Stanford University

Nanoscience and Nanotechnology

Nanotechnology, which makes use of structures 100 nm or smaller (1 nm is a billionth of a meter), is now part of our daily experience. Products ranging from electronics and cosmetics to sports equipment and clothing are increasingly dependent on nanotechnology, harnessing the benefits of novel properties that materials exhibit at the nanoscale. The past years have seen a steady increase in nanoscience research and resulting applications, which has started a rapid growth that will continue over the next decades and change the way we live. The following activities are designed to introduce the students to the properties that materials exhibit at the nanoscale as well as the technologies we use to study and control materials at the nanoscale.

Hands-on nano Activities

Hands-on activities are invaluable in engaging students in exploration and scientific investigation. These activities, originally developed for teachers participating in CPN's Summer Institute for Middle School Teachers, are designed to help students learn about nanotechnology while supporting the California Science Content Standards. For teachers in the San Francisco Bay Area, CPN has also partnered with the non-profit Resource Area for Teachers (RAFT) to make available low-cost materials for some of these activities.

  • How Big Is It? is an activity that introduces the nanoscale using the metric system.
  • Pour It Out, Bubbling Tablets, and Invisible Rays are activities that help students learn how material properties change as the size of the material decreases to the nanoscale.
  • Probing What You Can't See and Magnetic Force Microscopy are activities that help students learn how scientists use powerful tools to visualize, study and control materials at the nanoscale. We also have a Guide to Scanning Probe Microscopy, which provides background information and various characterization tools.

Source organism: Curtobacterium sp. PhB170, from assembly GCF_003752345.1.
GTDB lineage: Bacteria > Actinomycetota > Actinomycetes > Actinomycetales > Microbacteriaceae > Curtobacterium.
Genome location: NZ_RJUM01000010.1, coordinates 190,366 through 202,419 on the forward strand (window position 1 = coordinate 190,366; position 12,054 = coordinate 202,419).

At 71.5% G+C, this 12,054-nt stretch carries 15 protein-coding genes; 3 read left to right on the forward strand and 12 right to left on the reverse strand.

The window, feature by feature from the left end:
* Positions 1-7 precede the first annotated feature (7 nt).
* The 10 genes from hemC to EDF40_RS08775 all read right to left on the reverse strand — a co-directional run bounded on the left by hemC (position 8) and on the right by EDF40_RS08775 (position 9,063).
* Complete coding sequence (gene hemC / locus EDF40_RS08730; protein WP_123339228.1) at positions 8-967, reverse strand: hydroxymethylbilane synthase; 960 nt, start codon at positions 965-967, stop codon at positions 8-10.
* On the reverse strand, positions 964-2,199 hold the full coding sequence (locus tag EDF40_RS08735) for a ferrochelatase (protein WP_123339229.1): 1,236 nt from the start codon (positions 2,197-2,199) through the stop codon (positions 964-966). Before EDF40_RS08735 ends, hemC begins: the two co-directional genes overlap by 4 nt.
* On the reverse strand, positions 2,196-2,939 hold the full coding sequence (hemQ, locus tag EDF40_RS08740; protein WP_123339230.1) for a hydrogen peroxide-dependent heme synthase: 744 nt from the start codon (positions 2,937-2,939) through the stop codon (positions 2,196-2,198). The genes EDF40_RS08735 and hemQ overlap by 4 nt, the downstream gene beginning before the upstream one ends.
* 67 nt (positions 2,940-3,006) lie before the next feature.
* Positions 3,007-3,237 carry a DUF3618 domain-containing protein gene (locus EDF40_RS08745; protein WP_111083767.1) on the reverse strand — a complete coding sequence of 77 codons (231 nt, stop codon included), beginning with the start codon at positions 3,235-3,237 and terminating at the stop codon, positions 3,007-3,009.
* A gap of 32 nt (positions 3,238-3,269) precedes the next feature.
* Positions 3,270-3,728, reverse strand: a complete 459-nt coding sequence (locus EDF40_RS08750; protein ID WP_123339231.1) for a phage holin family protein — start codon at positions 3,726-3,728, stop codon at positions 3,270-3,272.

Activity California Science Standards

How Big Is It?
Investigating size and scale using the metric system. NEW! Teacher lesson guide and answer key

Grade 2, Standard 4b – express measurements in metric system units
Grade 4, Standard 6b – estimate the length of objects

Pour It Out
Investigating the effects of forces at different scales. NEW! Teacher lesson guide and student worksheet

Grade 5, Standard 1g – properties of water
Grade 8, Standard 2b – net force
Grade 8, Standard 2c – mechanical equilibrium
Grade 8, Standard 2d – identify forces
Grades 9-12, Physics Standard 5e – electrostatic force

Bubbling Tablets
Investigating the effects of surface area on reaction rates. NEW! Teacher lesson guide and student worksheet

Grade 6, Standard 7b – data collection and display
Grade 6, Standard 7c – construct graphs and analyze variables (qualitative)
Grade 7, Standard 7a – data collection and display
Grade 8, Standard 5a – reactants form products
Grade 8, Standard 9a – test hypothesis
Grade 8, Standard 9b – data accuracy and reproducibility
Grade 8, Standard 9c – identify variables and controls
Grade 8, Standard 9f – calculate terms in mathematical formula
Grade 8, Standard 9g – linear vs. nonlinear graphs
Grades 9-12, Chemistry Standard 5 – acids and bases
Grades 9-12, Chemistry Standard 6 – solutions
Grades 9-12, Chemistry Standard 8 – reaction rates
Next Generation Science Standards: MS-PS1 Matter and Its Interactions

Invisible Rays
Investigating the electromagnetic spectrum using ultraviolet beads.

Grade 7, Standard 6a – electromagnetic spectrum
Grade 7, Standard 6e – how color is perceived
Grade 7, Standard 6f – light can be reflected, refracted, transmitted or absorbed by matter

Probing What You Can't See
Investigating magnetic forces and poles using a refrigerator magnet.

Grade 4, Standard 1f – magnetic poles
Grade 4, Standard 6a – differentiate observation from inference
Grade 5, Standard 1e – scanning probe microscopes
Grade 6, Standard 7e – recognize whether evidence is consistent with explanation
Grades 9-12, Physics Standard 5f – magnetic fields
Grades 9-12, Investigation & Experimentation Standard 1b – identify sources of uncertainty
Grades 9-12, Investigation & Experimentation Standard 1j – issues of statistical variability

Magnetic Force Microscopy
Investigating tools that scientists use to probe the nanoscale.

Grade 5, Standard 1e – scanning probe microscopes
Grades 9-12, Physics Standard 5f – magnetic fields

 

Materials

Most materials are available at RAFT either as pre-packaged classroom kits or general purpose materials. If you don't have access to the materials, please let us know and we might be able to figure something out.

Videos

Assembly of the Magnetic Force Microscope Model:

Usage of the Magnetic Force Microscope Model: